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Crux: A Cross-Border Memoir based on 0 ratings. 1 reviews.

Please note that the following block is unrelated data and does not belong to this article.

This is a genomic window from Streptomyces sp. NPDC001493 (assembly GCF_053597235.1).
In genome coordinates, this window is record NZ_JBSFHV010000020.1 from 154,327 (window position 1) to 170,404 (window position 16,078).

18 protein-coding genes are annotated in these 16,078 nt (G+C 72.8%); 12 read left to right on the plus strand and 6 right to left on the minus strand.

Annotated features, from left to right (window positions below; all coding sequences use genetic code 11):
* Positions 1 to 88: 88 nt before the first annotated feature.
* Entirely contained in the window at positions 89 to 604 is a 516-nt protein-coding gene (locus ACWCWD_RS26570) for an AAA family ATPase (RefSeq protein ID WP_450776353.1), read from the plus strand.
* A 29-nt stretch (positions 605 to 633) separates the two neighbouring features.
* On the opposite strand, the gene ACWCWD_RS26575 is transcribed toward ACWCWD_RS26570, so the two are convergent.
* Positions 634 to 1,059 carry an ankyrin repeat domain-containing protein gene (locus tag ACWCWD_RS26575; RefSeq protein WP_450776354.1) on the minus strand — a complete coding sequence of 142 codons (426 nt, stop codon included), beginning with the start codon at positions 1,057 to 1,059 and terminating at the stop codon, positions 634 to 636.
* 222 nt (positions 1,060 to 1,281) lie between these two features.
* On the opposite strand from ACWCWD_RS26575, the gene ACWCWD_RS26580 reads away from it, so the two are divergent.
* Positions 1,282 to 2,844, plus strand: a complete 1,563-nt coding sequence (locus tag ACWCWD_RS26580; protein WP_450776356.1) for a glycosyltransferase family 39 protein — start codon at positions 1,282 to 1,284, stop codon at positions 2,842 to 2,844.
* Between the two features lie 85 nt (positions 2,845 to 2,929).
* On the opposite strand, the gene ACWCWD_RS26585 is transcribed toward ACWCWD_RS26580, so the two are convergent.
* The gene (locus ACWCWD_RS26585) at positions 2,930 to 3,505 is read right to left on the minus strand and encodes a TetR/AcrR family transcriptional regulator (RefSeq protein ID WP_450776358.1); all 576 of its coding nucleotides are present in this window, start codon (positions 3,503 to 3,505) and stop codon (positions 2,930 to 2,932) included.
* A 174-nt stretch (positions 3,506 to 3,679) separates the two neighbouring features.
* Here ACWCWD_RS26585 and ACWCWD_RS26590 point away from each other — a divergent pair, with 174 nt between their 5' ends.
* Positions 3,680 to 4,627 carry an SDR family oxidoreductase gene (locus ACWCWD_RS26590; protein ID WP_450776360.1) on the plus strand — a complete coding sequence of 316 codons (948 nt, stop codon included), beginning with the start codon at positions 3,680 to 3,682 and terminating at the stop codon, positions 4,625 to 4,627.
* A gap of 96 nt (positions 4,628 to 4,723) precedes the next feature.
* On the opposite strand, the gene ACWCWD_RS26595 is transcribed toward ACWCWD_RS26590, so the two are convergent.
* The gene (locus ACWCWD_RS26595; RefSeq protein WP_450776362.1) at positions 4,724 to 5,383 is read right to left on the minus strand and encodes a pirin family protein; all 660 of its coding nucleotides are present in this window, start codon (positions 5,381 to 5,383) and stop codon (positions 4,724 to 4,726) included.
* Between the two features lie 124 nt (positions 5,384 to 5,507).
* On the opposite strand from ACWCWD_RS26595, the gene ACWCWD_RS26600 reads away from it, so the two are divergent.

"Crux is a constellation located in the southern sky in a bright portion of the Milky Way. . Its name is Latin for cross, and it is dominated by a cross-shaped or kite-like asterism that is commonly known as the Southern Cross." Jean Guerro has always wanted her father's love, his praise, his admiration of her. She searches for a way, any way to make him connect with her but her father, Papi is a troubled man. He is a diagnosed schizophrenic, although Jean and Papi and some family doubt that diagnosis. They see Papi as being gifted, a man who communes with nature, a seer, a reader of destiny, a clairvoyant for sure the voices he hear and the things he does make him so. Marco Antonio is an enigma, a man Jean strives in this memoir to know, to explain, to march in sync with and yet Marco is a totally disconnected man. He goes through bouts of being addicted to alcohol to drugs of many kinds and casting himself adrift in a world that only he seems to understand fully. He is man haunted by intellect, by reality, by being different, distant and divergent from the norm. In many ways Jean, who becomes an investigative reporter, tries to be like Marco, for in being like him she might come to a better understanding, a better communion with her father, a way in which to be a daughter to a man who is always unsettled and dislocated. She travels in Mexico linking up with family people who know her father, if that is at all possible to know a man such as Marco. Can she, in finding a reason for her father's behavior, therefore find a reason for hers? This was a complex story as Ms Guerro tries to see her father from all aspects. Is he really the schizophrenic that some think him to be or is he a mystical creature, one who reads signs, a shaman, a healer, a sorcerer? It is a painful journey that the author takes and many times it was a difficult story to both read and tell. For Jean, her father is her constellation, he is the bright portion of her life. Thank you to Jean Guerro, Random House Publishing, and NetGalley for a copy of this tangled tale. John Nash once said "In madness, I thought I was the most important person in the world." I did find this self same idea in Marco as well.